Speaking of hope, another reason to be incredibly proud of Fernley is the hope that our high school athletes have provided this fall. For full disclosure, I have coached with the high school football program for six years, particularly coaching this year’s group of seniors when they were freshmen and sophomores, so I have more insight to offer on that program than any others. But from trying to follow along during the course of the fall season and talking to parents, it’s also important to recognize all of our high school’s programs that are having tremendous seasons, particularly with the volleyball and soccer programs challenge for league and state titles.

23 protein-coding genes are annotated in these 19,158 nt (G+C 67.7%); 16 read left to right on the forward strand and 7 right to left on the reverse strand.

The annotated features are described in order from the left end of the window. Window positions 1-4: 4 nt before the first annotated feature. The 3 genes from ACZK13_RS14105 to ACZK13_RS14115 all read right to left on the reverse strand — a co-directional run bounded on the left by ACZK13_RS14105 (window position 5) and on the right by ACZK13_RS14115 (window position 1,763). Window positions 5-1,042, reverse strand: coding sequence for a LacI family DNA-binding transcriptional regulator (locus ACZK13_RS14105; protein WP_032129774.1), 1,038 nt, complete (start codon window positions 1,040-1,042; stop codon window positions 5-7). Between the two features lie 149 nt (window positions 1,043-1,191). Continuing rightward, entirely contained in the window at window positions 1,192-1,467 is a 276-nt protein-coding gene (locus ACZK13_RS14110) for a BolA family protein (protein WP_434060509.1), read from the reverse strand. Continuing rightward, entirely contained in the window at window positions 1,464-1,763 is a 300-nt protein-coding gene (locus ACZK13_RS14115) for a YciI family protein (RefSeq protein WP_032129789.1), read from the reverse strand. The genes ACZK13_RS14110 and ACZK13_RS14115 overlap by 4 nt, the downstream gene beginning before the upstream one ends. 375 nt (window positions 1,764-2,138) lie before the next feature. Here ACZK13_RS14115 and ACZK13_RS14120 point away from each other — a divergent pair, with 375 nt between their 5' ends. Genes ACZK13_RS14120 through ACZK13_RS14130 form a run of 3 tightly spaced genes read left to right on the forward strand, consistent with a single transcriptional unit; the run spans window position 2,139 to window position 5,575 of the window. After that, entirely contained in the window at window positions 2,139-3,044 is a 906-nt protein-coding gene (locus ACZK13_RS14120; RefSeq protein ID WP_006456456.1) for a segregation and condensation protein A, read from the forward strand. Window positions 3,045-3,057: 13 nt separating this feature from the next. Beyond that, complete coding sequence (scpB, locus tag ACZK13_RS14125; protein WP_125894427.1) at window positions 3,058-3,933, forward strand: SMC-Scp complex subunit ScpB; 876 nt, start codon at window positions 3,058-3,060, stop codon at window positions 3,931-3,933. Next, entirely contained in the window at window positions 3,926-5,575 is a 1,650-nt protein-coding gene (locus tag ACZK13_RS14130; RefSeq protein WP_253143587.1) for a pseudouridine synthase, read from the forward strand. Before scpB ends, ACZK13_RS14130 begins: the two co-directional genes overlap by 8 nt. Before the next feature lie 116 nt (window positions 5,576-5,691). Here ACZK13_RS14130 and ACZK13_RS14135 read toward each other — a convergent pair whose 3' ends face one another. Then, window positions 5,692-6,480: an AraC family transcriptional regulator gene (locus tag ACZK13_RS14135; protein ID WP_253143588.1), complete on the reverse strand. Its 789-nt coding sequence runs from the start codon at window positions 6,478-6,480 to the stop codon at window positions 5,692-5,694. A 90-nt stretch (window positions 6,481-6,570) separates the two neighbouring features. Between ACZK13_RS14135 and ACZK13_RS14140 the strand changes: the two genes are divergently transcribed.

I would like to spend a few more words on our football program, because the varsity team has set themselves up to potentially have a really special season. For the seniors on the team, I can’t help but feel like this season has embodied their whole high school career. To be honest, we weren’t very good their freshman year when I was running that team’s defense (probably bad coaching by yours truly), and I am not sure many people gave the class a chance to do much by the time they got to the varsity level. During their JV season, we did see some improvement. A game that specifically sticks out to me is us going to play a Manogue JV team toward the end of the season that was absolutely loaded with athletes that should have already been playing varsity football. We were beaten badly, both on the scoreboard and physically, having a bunch of players injured by the end of the game. I do remember thinking that a lot of the team could have quit after that game or used injuries as an excuse to not play the rest of the year, but the players responded and bounced back to end the season beating Lowry 26-0, after having lost to them earlier in the year.